This is a tricky post for a non-designer to write because I do not have the training nor the vocabulary to express some of my thoughts in this area.
However it is an area of great concern for artisan and local foods brands as they start to expand. The voice of the brand needs to be consistent across channels and when expressed by different people and on the shelf-edge products across different categories need to be readily identifible.
Speaking as a consumer (the hat I wear most easily) I need food brands to help me. While I spend more time than the average person when shopping for food I can still be in a hurry at times. And given that time pressure I need to very quickly be able to visually identify my favorite brands on the shelf-edge almost sub-consciously.
What makes that difficult to achieve?
Lots of stuff. A small brand’s products being scattered across categories (unlike some bigger brands who get to impose merchandising standards and some cohesion in display because of their leverage) and inconsistency of placing in different shops and stores.
And then there is bad design – for example subtle visual aids which work for a designer on their computer but which cannot be picked up in a quick scan in-store.
Implementation case-study – Cooleeney Cheese
The following 9 slides were presented by founder Breda Maher at a recent Bord Bia event in Cashel which I was on the panel for. That link brings you to a page where you can see more details and download the other presentations which were really good. This was the stated objective of the work:
To create a brand identity for Cooleeney that would bring the range together in an impactful way to drive consumer brand awareness
Some background on Breda’s presentation from my notes:
The redesign was prompted by feedback from a new and potentially big continental customer who said that the products were superb but that the branding was a disaster.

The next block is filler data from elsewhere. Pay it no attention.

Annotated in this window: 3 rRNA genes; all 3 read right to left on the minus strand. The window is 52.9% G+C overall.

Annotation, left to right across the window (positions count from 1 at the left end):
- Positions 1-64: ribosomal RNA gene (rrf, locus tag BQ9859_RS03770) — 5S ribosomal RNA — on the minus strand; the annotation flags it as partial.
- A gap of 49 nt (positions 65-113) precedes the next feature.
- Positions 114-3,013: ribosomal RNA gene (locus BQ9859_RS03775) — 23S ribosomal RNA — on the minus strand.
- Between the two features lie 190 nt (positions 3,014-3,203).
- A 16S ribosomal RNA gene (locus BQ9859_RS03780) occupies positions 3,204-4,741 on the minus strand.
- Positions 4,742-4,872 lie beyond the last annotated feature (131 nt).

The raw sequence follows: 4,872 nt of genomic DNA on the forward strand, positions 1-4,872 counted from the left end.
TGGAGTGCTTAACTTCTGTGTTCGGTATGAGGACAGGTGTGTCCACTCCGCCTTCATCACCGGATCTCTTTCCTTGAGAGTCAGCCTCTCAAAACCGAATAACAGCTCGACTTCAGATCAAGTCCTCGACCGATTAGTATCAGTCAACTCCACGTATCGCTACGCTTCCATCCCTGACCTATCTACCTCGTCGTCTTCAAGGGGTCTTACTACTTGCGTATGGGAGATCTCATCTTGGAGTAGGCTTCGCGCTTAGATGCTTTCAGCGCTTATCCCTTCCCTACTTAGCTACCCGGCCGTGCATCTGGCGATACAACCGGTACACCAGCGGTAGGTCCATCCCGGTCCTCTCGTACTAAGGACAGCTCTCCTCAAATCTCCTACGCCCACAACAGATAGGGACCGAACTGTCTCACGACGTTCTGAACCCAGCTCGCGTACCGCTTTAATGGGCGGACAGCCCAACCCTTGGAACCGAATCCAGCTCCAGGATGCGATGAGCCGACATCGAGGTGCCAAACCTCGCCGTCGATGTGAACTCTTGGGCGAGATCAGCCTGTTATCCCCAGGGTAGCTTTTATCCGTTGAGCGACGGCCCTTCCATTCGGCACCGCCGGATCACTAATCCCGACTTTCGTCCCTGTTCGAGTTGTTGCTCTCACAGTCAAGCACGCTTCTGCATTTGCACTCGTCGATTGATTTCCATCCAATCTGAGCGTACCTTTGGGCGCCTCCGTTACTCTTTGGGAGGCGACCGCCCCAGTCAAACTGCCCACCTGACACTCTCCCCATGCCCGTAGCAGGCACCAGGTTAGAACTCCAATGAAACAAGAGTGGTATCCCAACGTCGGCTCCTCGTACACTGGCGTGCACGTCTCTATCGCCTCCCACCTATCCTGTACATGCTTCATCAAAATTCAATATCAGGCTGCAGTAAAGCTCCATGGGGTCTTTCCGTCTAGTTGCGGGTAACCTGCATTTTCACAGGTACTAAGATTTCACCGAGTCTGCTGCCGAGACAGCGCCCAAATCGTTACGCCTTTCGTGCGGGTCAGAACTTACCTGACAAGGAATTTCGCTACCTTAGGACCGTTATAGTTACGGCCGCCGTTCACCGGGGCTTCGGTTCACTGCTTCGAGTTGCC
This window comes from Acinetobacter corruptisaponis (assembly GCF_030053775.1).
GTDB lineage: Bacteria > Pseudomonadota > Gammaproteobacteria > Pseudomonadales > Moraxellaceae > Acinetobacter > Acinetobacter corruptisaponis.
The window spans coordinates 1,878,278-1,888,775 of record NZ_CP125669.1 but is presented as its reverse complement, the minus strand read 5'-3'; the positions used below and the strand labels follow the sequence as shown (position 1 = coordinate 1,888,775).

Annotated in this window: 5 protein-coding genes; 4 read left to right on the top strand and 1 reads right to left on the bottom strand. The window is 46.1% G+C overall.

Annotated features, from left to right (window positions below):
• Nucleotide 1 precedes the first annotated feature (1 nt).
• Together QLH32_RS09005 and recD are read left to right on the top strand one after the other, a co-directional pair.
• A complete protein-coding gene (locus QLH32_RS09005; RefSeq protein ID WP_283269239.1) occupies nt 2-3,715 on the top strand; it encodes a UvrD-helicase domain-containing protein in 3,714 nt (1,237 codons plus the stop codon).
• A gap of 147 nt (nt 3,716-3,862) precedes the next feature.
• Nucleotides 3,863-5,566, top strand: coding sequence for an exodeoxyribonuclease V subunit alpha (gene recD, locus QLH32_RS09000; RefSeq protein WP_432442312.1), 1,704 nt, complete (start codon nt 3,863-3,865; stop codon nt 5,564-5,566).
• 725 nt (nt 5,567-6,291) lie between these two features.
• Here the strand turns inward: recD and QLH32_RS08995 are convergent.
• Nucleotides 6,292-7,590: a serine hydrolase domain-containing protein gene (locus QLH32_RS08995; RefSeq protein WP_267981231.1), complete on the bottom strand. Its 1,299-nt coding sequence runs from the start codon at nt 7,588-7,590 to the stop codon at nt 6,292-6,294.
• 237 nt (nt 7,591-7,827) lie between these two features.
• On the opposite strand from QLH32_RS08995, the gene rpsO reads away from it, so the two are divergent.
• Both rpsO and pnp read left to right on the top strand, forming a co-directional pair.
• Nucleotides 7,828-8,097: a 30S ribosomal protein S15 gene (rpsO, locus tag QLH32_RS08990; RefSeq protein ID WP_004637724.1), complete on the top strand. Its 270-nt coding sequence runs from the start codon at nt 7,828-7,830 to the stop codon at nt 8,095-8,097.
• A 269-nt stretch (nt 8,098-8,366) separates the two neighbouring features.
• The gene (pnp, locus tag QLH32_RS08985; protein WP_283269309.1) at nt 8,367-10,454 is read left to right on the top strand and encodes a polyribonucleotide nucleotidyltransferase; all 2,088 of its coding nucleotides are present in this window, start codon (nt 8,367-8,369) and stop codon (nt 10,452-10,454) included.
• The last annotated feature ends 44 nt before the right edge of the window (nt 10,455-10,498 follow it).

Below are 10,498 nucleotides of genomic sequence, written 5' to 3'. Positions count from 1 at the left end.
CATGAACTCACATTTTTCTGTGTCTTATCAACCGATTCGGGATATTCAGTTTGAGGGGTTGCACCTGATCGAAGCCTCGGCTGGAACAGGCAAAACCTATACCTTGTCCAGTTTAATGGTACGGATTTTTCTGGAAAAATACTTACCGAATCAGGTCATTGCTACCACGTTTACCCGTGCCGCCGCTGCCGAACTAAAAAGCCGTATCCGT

Breda used a mentor from Bord Bia and complemented that with their Foresight4food research service. The design work was done by Dynamo and research methods used included focus groups, accompanied trips and online focus groups.
Really interesting point for me which Breda shared quite openly was that Breda had to pause the project for her to catch up with the brand ideas which were being presented. After that pause of 8 weeks, during which time she gave herself the space to rejig her head around the new visual presentation of the brand, she restarted the process and was able to fully commit to it.
To ensure the rebrand did not harm sales a marketing plan was developed because of the dramatic changes to the brand – both in terms of perception and also actual issues around being found on the shelf.
The rebrand has been a tremendous success and was complimented from the floor afterwards.
In contrast, a brand which challenged me on the shelf-edge
This is tricky to write because it challenges an Irish brand’s design but made easier by the fact that the brand concerned (Lakeshore) was a great artisan brand but has since been sucked into the Boyne Valley Group.
This was prompted by a shopping session in my local Supervalu where I noticed that the Lakeshore brand was represented in a number of categories on a single isle – but that I could not spot the brand products in each category without working really hard at it.
So I took some photos to flesh out a future post (this one) and when I looked back at them discovered something interesting. I was apparently wrong…
Absolute consistency. Logo, font, photography. All perfect with the benefit of hindsight, big photos and time to review them in detail.
So I was sitting down to write this post and discovered that I was about to make an ass of myself – my evidence would contradict me 😦
Yet I know that I did have issues in the store. And so got to thinking about an area I know a little more about. The design of websites where individual logical elements work on the web designers screen yet when presented en-mass to end users the overall site doesn’t.
And that is what (I think) is happening here. The logo is consistent – but it is white and gold on a black background, it is small in scale and the graphic is almost invisible on a quick look. So in the absence of a clearly distinguishing logo to anchor my shelf-scanning I am left with consistent font and photography which is very professional but the combination is probably too bland on the white background.
That’s it – a long post and unhappy that I cannot pin that last piece down. I just don’t know if the issue I identified for me with Lakeshore is shared by others and also don’t know if my observations are actually valid.
Feedback very welcome 🙂